Five-star rating systems are broken.
And for all the greatness of the internet, I can’t believe we’re still stuck with them.
Historically, the internet has been a gift for people with obscure tastes. I like Derek Thompson’s framing: the internet is like Tokyo. The Japanese city is famous for all kinds of strange shops, which make economic sense in a city with 40 million people, but not in a small city like Des Moines, Iowa. That’s why, on the internet, you can be niche at scale.
From dating to Airbnb apartments to Pez Dispensers on eBay, the internet is an incredible matching machine. A newsletter like Monday Musings works better as a global email newsletter than a local neighborhood magazine. If the internet wasn’t so unbelievably massive, I wouldn’t write it.
For reasons I’ve discussed before, mass media catered to the masses. That’s why the commerce companies who advertise on mass media focus on the averages, not the extremes. The internet is different. It’s a gift to people with obscure tastes and strange obsessions.
Unfortunately, five-star ratings cater to a world of averages. By de-risking our experiences, they eliminate the potential for the kinds of strange and spectacular experiences that are so memorable. Worse, rating systems don’t transfer across platforms. Intuitively, we know that a 4.6 on Uber is much worse than a 4.6 on Yelp. But unfortunately there’s no way to know how ratings are valued when you join a new platform.
Should we trust the 4.1 on TaskRabbit? How about the 4.8 on Handy?
To illustrate my point, I’ll focus on food, books, and travel.
Food: Most of my favorite restaurants are quirky and weird. They’re the kinds of restaurants that would turn off some people. They look nothing like the recent wave of fast-casual chains, which are optimized for modern rating systems. Instead of enabling memorable and one-of-a-kind experiences, 5-star rating systems encourage restaurants to play it safe and eliminate all the potential for downside risk. No matter where you go, following a 5-star rating system will lead you to generic coffee shops with the same wooden chairs and minimalist design. I call this The Algorithmic Trap. In an ideal world, restaurant ratings would change throughout the day because a 5-star restaurant that’s packed for dinner is usually a worse experience than the same one that’s empty for lunch.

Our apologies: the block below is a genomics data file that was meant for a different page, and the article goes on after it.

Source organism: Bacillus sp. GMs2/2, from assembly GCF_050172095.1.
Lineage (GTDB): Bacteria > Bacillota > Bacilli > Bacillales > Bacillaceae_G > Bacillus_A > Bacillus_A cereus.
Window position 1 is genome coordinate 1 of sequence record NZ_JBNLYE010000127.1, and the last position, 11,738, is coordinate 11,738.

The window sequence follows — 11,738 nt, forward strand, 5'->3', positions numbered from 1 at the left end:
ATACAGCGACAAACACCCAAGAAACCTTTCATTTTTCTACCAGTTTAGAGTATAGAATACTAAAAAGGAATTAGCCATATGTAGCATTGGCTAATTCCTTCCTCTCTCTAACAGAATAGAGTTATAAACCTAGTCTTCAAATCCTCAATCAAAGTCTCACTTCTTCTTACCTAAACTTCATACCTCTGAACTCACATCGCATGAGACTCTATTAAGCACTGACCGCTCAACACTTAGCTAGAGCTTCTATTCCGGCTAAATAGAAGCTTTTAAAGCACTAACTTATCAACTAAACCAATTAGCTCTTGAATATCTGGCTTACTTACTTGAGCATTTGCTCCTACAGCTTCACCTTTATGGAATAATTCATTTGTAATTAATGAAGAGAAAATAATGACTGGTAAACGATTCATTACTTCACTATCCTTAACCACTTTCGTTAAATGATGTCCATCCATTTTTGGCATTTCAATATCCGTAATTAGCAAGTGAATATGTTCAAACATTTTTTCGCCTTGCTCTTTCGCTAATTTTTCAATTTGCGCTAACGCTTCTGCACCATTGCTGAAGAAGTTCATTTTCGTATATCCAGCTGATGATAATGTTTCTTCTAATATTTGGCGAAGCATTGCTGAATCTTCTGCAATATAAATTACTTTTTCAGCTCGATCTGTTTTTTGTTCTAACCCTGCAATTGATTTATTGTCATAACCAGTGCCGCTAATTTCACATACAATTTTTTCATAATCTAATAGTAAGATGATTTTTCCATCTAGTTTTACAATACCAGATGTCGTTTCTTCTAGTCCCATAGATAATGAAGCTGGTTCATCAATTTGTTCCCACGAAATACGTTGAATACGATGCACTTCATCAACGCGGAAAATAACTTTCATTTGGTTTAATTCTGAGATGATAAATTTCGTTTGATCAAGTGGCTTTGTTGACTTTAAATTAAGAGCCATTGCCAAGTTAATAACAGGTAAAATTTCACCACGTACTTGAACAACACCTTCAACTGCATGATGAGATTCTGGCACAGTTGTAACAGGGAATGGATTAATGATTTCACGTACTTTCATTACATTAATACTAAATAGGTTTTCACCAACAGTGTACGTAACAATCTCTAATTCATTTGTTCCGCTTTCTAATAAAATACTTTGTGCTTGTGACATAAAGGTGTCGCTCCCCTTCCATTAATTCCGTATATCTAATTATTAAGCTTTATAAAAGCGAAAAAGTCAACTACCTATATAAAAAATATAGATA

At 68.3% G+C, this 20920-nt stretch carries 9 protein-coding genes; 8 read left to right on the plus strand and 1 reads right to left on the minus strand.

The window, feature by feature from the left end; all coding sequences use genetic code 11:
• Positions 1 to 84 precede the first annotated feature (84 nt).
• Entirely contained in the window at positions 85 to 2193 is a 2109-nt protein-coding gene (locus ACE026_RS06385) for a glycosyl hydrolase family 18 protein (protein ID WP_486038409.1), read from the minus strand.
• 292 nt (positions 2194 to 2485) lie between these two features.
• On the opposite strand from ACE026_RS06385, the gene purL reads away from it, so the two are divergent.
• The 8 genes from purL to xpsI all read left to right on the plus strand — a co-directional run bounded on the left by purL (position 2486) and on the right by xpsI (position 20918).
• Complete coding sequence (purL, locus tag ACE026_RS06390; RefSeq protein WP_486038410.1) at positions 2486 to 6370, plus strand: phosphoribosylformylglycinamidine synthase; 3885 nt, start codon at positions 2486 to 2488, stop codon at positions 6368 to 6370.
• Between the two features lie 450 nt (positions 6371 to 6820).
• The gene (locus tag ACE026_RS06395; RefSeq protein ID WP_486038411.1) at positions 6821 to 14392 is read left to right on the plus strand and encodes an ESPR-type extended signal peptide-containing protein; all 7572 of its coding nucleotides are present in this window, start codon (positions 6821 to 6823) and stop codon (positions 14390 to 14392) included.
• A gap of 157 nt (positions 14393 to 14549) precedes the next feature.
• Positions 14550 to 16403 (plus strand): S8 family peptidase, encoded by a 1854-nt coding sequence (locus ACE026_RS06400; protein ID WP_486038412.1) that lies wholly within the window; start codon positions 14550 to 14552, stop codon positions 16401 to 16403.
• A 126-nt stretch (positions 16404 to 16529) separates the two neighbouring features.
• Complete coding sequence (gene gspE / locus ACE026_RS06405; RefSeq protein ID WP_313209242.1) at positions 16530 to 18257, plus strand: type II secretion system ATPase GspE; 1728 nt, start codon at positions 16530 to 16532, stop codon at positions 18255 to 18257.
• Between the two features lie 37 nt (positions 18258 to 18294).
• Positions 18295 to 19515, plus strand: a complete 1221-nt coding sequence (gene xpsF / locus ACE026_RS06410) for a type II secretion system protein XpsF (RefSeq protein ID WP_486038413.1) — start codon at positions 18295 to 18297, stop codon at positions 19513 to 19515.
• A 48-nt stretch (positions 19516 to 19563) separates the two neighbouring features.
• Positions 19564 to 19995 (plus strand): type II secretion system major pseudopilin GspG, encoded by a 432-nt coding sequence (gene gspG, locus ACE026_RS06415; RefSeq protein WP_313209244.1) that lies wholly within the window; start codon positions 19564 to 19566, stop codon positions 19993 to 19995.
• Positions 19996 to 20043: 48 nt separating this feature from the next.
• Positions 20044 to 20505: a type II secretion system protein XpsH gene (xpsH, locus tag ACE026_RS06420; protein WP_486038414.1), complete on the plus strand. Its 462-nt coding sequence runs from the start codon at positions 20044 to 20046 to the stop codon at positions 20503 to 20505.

Books: Many of my favorite books are loved by a small group but disliked by most people. They’re usually weird and obscure. To put it in terms of ratings, they have tons of 1-star reviews and a handful of passionate 5-star ones. Unfortunately, the Amazon five-star ratings system hurts these books and makes them impossible to find. That’s why the 5-star rating system on Amazon is so unhelpful. To Amazon’s credit, they’ve made massive strides on social recommendations. The “people who bought this also bought” section has improved tremendously, but still doesn’t yield as many surprises as it should. Until something changes, I’ll keep relying on friends and footnotes for book recommendations.
Travel: Scroll down TripAdvisor and you’ll see a handful of mainstream experiences. Every city has the same mix of walking tours, bar crawls, and open-top bus rides. Borrrrrrrrrrrr….ing. However, there is one exception. To their credit, Airbnb incentivizes hosts to rent out quirky homes by featuring them on the home page. Instead of focusing on ordinary averages, Airbnb highlights the crazy extremes. That’s why I love the platform so much. More of that, please.
Whenever I analyze a system, I look for the incentives that drive it. As Charlie Munger once said: “Never, ever, think about something else when you should be thinking about the power of incentives.”
The world needs rating systems that lead us towards eclectic experiences. Unfortunately, the incentives of 5-star rating systems inspire bland experiences. Maybe, rather than a universal rating for a given experience, the software could adjust to your specific preferences. After all, one person’s 5-star is another one’s 2-star.
Ratings systems could also give more weight to friends or trusted influencers. Or, perhaps the software could highlight low or high-variance experiences that reflect the user’s risk appetite. If I’m in a big group, I want certainty. But if I’m traveling alone, I’m willing to put up with some flops in exchange for epic adventures.
Until the incentives change, we’ll be stuck with experiences that are too safe to be exciting and too generic to be memorable.
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